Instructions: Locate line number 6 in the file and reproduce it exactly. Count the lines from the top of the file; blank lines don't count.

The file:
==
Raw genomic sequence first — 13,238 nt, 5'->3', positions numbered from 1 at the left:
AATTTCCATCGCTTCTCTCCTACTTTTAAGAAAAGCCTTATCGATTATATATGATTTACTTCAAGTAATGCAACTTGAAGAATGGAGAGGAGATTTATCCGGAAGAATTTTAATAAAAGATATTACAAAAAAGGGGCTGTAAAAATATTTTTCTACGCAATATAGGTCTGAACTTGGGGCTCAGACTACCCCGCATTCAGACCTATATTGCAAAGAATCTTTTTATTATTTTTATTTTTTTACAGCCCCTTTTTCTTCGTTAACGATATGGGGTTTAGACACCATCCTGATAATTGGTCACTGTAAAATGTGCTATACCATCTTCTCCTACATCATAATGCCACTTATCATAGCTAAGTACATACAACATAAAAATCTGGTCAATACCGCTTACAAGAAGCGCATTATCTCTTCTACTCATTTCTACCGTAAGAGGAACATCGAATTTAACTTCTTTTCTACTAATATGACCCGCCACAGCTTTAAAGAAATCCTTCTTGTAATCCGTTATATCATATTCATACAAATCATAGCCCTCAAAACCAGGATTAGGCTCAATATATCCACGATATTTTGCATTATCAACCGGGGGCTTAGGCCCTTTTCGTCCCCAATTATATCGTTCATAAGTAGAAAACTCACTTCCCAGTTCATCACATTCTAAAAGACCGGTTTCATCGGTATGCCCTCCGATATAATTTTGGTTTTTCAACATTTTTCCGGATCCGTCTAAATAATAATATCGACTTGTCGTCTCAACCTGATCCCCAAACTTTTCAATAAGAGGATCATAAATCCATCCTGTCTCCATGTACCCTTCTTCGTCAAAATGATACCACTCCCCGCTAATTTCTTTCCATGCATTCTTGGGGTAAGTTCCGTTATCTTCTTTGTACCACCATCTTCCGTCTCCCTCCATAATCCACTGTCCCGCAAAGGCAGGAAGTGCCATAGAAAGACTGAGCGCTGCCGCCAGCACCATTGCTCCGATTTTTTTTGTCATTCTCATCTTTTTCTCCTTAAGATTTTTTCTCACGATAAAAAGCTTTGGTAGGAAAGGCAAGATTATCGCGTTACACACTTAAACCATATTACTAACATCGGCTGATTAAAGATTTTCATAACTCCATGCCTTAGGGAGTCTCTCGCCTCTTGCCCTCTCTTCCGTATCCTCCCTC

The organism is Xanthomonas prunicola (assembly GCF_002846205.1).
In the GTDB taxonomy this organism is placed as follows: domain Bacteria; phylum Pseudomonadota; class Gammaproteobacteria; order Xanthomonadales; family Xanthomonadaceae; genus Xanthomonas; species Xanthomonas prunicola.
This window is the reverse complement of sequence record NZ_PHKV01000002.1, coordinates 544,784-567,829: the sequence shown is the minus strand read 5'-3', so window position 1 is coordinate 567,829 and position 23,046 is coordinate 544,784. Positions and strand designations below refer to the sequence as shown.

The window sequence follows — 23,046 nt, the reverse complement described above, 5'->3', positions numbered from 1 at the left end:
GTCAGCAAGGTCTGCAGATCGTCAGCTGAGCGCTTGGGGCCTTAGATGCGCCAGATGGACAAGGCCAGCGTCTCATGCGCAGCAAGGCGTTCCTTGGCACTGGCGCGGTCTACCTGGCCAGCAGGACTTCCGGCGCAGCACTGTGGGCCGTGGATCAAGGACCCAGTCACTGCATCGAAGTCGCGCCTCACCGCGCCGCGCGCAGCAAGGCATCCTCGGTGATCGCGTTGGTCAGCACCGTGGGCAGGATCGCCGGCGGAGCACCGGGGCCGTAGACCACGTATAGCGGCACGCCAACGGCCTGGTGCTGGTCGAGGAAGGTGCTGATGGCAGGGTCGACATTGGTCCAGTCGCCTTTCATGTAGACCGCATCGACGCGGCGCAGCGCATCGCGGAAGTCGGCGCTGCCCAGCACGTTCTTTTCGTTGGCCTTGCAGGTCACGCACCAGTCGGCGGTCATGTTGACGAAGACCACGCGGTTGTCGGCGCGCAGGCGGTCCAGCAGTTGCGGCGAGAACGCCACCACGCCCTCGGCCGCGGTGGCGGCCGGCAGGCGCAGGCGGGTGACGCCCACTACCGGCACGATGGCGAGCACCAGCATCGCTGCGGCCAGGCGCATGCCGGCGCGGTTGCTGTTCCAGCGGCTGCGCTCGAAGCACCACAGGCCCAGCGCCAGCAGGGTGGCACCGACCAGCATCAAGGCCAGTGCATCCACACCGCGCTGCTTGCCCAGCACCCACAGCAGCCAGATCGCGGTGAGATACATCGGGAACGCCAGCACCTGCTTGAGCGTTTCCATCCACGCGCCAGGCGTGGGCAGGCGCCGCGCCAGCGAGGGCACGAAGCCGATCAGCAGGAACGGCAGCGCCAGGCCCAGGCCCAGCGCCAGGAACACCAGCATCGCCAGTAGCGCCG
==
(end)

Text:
The window sequence follows — 23,046 nt, the reverse complement described above, 5'->3', positions numbered from 1 at the left end: